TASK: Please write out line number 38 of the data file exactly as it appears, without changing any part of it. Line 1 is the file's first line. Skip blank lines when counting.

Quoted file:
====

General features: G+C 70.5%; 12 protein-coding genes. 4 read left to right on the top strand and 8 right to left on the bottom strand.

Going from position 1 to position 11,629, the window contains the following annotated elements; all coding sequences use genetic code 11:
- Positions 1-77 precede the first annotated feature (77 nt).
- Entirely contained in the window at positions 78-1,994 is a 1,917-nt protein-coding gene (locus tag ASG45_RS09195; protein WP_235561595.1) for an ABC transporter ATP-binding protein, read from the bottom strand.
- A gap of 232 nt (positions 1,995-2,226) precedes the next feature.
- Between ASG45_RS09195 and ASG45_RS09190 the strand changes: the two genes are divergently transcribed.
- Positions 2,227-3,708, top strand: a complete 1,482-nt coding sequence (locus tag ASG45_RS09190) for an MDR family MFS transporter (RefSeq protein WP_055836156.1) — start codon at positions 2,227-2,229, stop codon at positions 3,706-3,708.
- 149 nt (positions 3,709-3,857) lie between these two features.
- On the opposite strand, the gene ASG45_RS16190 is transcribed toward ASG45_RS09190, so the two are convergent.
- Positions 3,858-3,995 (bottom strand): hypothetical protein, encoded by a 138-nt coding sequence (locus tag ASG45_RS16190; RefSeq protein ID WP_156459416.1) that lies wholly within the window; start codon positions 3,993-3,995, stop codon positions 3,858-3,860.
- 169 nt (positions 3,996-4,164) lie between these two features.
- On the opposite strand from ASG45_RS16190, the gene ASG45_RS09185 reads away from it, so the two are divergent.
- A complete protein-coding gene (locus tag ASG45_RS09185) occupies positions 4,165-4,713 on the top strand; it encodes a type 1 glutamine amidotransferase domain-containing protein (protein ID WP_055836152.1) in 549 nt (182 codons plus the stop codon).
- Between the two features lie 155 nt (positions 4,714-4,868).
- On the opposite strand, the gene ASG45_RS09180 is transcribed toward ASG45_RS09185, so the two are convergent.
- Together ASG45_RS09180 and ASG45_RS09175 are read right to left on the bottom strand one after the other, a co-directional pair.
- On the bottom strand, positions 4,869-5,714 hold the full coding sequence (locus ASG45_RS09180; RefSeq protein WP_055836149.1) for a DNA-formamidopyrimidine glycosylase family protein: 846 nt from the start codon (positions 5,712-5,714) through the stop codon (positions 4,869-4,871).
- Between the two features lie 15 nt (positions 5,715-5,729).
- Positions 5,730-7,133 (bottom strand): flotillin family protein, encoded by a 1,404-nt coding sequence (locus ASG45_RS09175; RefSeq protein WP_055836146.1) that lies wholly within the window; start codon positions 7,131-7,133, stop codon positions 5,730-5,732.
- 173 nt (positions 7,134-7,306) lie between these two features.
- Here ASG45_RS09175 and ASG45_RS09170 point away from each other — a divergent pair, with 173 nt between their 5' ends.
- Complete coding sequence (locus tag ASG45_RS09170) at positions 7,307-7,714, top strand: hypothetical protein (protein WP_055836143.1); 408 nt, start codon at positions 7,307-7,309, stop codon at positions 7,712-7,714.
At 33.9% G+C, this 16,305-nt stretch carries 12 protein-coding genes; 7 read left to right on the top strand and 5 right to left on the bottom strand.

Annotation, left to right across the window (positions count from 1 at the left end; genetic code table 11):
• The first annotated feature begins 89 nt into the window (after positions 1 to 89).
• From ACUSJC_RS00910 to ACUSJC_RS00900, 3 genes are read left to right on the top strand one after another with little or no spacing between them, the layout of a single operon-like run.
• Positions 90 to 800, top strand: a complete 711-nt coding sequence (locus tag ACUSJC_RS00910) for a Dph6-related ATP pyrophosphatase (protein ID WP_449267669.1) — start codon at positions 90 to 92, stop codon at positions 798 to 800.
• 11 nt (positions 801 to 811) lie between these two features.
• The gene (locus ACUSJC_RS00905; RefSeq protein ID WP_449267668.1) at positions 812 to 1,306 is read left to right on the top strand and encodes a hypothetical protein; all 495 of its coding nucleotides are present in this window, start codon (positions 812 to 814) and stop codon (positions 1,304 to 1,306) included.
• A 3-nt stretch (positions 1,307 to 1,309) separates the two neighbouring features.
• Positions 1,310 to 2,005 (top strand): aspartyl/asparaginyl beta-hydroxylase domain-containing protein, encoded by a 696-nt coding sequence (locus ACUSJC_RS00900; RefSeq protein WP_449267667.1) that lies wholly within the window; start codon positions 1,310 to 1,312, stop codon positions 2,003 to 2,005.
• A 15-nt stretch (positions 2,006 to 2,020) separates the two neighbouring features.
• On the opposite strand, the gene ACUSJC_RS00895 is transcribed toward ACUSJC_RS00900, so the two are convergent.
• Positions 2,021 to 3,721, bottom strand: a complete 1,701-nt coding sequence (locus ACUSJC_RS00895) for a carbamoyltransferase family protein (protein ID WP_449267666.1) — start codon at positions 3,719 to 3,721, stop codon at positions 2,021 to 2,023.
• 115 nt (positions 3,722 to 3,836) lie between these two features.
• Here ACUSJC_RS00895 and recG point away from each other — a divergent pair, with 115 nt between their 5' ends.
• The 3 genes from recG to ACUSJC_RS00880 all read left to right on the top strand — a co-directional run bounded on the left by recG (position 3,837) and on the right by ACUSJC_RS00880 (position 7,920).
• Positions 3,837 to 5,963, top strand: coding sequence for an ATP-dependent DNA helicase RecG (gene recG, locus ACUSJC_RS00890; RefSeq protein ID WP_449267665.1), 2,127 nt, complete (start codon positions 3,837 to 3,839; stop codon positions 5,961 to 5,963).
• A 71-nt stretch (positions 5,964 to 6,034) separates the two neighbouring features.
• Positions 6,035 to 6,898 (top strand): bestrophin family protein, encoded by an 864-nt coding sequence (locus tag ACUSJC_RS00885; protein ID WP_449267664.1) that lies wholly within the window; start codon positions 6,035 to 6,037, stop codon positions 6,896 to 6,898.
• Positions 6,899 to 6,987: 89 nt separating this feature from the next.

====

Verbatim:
• Positions 3,837 to 5,963, top strand: coding sequence for an ATP-dependent DNA helicase RecG (gene recG, locus ACUSJC_RS00890; RefSeq protein ID WP_449267665.1), 2,127 nt, complete (start codon positions 3,837 to 3,839; stop codon positions 5,961 to 5,963).